There are two classifications of disasters that affect organizations.
The first disaster classification is Catastrophic. Typically environmental (weather, geological) but regardless of the cause, these events are nearly always widespread, well documented and often prominent in the news. People far beyond the affected area are well aware of the event and its outcome.
Generally, disaster recovery budgets are allocated to addressing outages associated with catastrophic events. For that reason, they are typically spread across an organization’s entire technology infrastructure without considering specific applications and their impact on a company or department.
A second and often unfortunately overlooked disaster category is called Clinical, which typically affects a small number of companies. Human error or a malicious act is often the clinical disaster’s cause.
Devastating to the company’s operation, these events, are seldom, if ever, explained or even documented, due to their unique nature. It’s human nature; no one wants to talk about them. While news broadcasts generate empathy across the customer base during a catastrophic disaster, our natural embarrassment keeps us from telling anyone about clinical events. Or worse, word “gets out” and suddenly the same company that garnered sympathy during a catastrophic event must now defend itself – “How could they not have known?” It’s a cruel dichotomy allowing a company to appear unprepared but still worthy of respect when it experiences a catastrophic disaster. It is ruthlessly dropped when unable to anticipate a single human issue.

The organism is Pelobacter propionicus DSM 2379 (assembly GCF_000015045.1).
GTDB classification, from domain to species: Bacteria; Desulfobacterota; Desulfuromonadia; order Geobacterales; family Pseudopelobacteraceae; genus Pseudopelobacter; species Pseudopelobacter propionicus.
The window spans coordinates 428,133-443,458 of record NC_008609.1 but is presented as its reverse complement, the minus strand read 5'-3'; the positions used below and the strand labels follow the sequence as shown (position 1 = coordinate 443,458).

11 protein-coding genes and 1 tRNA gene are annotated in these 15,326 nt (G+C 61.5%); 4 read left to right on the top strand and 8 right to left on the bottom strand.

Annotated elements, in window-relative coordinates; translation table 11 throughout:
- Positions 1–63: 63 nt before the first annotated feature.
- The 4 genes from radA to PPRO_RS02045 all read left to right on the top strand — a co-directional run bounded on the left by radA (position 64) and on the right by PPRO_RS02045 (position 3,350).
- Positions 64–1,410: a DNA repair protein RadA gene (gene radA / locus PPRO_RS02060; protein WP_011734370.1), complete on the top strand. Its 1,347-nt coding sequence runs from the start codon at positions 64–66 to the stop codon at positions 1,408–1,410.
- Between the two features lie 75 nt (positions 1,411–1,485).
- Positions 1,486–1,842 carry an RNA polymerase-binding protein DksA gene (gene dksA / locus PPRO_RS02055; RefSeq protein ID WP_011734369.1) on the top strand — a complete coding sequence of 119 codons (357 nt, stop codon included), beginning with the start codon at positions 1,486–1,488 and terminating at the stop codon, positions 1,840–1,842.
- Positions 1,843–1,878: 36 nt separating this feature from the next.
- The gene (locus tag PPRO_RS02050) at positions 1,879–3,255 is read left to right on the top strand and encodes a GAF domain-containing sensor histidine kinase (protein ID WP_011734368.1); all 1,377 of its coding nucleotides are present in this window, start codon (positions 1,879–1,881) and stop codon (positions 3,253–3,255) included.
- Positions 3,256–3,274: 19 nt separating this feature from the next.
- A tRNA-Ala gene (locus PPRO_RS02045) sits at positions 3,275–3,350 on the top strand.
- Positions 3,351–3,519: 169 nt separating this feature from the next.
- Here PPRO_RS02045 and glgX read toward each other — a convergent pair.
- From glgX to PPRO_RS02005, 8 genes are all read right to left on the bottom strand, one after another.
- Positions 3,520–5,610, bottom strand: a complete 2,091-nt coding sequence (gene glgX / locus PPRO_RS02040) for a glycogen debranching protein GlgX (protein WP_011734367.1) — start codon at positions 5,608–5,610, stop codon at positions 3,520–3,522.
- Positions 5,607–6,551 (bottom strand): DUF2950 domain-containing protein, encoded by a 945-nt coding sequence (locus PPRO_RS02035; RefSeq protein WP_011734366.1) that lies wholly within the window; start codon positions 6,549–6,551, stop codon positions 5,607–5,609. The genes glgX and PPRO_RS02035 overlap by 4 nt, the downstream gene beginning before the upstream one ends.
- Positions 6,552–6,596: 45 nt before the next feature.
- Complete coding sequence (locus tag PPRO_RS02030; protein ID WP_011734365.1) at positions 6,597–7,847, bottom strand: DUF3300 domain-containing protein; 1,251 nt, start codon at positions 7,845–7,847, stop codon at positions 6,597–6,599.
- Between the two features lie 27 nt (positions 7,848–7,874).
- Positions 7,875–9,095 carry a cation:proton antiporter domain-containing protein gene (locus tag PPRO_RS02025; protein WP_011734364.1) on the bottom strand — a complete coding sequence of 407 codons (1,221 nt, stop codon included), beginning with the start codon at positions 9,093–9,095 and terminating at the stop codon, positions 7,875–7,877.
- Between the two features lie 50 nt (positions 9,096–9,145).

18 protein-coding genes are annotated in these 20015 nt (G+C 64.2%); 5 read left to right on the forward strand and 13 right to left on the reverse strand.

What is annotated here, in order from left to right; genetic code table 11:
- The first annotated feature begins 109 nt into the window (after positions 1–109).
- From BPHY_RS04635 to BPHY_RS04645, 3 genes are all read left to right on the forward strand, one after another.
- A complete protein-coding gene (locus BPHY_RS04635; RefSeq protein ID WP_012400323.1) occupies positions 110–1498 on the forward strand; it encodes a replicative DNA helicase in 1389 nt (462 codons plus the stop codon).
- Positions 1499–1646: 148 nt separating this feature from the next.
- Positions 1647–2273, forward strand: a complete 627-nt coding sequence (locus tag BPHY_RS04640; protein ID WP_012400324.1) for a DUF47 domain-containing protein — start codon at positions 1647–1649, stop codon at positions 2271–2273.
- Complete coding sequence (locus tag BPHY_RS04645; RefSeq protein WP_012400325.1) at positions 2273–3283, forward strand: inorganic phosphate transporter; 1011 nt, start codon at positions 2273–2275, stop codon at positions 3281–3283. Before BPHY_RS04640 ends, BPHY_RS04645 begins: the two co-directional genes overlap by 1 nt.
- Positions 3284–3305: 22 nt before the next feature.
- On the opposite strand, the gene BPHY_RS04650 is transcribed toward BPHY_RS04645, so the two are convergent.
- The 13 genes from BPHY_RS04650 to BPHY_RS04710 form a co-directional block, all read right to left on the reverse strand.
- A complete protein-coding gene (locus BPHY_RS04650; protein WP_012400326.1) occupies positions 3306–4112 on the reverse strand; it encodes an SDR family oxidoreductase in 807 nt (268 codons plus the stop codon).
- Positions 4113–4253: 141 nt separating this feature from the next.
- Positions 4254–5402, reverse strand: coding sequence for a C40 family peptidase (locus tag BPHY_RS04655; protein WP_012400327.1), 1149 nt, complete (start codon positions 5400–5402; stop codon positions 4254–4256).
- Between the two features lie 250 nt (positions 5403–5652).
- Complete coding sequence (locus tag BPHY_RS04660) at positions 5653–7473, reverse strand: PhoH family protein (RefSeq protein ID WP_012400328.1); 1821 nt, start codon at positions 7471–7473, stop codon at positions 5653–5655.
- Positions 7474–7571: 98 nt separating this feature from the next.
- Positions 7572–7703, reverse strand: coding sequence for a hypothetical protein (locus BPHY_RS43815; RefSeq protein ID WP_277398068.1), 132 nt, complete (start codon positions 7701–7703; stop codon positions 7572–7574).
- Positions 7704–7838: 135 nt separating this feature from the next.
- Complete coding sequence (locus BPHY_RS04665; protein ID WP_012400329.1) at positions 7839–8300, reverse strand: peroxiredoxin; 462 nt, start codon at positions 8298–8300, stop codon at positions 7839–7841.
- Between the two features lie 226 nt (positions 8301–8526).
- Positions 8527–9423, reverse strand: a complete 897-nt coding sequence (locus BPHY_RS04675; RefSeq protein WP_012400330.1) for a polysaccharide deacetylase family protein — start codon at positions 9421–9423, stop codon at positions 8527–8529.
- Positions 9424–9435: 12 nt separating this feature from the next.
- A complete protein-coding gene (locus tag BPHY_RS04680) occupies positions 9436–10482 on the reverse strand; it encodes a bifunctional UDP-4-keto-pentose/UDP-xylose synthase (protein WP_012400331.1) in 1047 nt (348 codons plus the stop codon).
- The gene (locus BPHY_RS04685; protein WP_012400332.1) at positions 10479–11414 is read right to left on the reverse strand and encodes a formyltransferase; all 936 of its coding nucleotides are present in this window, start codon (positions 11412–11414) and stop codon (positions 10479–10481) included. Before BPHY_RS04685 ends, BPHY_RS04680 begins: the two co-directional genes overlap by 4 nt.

Often in these situations, a company will consider alternate suppliers and if it loses enough customers or key employees leave, a downward spiral towards business failure can start. The net effect is that a single, focused event such as an equipment failure or security breach can trigger a company’s decline – leading to an inability to compete – or a halt to growth. It’s hard to tell which is worse but regardless the company will not exist in its current form for very long.